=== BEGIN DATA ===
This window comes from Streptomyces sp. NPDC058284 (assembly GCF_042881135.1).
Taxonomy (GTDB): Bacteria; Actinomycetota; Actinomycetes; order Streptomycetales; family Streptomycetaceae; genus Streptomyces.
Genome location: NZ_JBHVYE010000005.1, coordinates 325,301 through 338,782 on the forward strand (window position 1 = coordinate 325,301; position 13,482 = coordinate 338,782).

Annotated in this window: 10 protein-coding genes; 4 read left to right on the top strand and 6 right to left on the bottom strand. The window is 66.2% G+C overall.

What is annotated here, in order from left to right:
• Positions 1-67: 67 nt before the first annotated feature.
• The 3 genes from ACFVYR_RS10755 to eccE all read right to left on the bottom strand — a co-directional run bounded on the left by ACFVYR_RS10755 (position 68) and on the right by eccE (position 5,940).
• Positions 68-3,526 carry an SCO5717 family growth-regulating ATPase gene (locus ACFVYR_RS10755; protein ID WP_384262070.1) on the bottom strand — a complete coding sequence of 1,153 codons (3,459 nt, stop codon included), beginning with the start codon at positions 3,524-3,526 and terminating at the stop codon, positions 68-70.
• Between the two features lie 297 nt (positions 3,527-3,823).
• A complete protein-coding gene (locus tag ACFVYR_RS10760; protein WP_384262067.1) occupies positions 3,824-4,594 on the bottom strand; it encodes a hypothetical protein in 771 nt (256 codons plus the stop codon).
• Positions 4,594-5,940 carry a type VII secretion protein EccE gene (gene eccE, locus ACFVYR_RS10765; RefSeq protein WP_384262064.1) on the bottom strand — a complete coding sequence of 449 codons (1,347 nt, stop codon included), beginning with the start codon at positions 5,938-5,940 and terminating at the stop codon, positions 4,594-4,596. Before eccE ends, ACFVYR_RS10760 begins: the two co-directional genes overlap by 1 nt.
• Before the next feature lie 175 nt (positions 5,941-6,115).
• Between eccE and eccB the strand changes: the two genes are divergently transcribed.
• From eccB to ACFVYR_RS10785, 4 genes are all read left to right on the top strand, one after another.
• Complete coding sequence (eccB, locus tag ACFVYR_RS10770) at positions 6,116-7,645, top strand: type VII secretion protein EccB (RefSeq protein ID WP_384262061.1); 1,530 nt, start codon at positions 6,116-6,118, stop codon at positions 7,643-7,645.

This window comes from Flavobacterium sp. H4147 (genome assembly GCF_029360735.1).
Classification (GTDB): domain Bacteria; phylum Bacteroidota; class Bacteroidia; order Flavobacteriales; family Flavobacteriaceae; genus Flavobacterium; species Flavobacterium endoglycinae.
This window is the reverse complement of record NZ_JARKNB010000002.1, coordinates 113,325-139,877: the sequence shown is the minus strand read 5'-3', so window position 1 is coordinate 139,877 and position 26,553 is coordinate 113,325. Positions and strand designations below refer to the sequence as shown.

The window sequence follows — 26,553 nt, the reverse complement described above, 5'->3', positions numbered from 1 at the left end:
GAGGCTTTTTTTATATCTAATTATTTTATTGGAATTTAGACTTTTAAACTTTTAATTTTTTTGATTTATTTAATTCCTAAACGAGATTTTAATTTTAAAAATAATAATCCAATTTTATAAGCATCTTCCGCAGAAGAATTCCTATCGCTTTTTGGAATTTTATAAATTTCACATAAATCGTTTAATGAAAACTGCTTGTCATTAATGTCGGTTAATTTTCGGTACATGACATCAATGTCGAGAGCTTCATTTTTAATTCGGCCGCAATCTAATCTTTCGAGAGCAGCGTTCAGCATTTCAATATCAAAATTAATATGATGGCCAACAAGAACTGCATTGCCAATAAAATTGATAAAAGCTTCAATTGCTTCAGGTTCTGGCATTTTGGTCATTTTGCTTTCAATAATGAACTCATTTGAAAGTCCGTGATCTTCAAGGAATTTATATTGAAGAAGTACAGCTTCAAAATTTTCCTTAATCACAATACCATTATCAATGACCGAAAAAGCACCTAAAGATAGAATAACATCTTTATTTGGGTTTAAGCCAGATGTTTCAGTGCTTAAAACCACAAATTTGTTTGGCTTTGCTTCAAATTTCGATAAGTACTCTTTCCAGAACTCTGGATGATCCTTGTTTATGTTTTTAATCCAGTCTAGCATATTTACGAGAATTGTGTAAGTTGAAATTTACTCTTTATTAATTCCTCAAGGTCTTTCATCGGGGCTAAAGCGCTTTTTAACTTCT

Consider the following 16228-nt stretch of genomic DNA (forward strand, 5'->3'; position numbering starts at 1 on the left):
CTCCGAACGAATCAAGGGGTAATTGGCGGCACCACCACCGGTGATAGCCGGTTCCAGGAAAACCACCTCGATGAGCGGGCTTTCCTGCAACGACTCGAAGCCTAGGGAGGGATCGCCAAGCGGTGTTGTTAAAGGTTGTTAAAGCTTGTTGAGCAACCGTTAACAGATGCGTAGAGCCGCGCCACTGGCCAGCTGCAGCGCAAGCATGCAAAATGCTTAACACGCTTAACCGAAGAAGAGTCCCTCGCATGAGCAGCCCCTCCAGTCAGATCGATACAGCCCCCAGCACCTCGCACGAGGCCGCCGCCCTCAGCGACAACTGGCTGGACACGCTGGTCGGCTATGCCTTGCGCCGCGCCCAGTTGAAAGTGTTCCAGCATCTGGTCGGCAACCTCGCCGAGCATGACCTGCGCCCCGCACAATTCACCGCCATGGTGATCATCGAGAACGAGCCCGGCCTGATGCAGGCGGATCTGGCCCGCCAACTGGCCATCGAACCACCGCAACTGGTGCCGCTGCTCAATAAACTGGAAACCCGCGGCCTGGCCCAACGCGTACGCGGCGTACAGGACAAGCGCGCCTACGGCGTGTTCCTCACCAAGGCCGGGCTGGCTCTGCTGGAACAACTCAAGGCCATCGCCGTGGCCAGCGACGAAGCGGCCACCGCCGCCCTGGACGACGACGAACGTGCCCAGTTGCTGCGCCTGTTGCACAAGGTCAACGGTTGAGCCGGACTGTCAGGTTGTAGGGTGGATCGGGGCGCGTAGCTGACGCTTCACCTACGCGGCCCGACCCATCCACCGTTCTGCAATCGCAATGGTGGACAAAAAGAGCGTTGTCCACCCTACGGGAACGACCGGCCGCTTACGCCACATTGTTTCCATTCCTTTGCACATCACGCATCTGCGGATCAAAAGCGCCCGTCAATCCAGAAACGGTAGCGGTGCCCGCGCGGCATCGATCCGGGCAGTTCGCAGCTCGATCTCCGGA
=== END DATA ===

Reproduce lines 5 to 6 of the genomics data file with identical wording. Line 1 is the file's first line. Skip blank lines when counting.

What is annotated here, in order from left to right:
• Positions 1-67: 67 nt before the first annotated feature.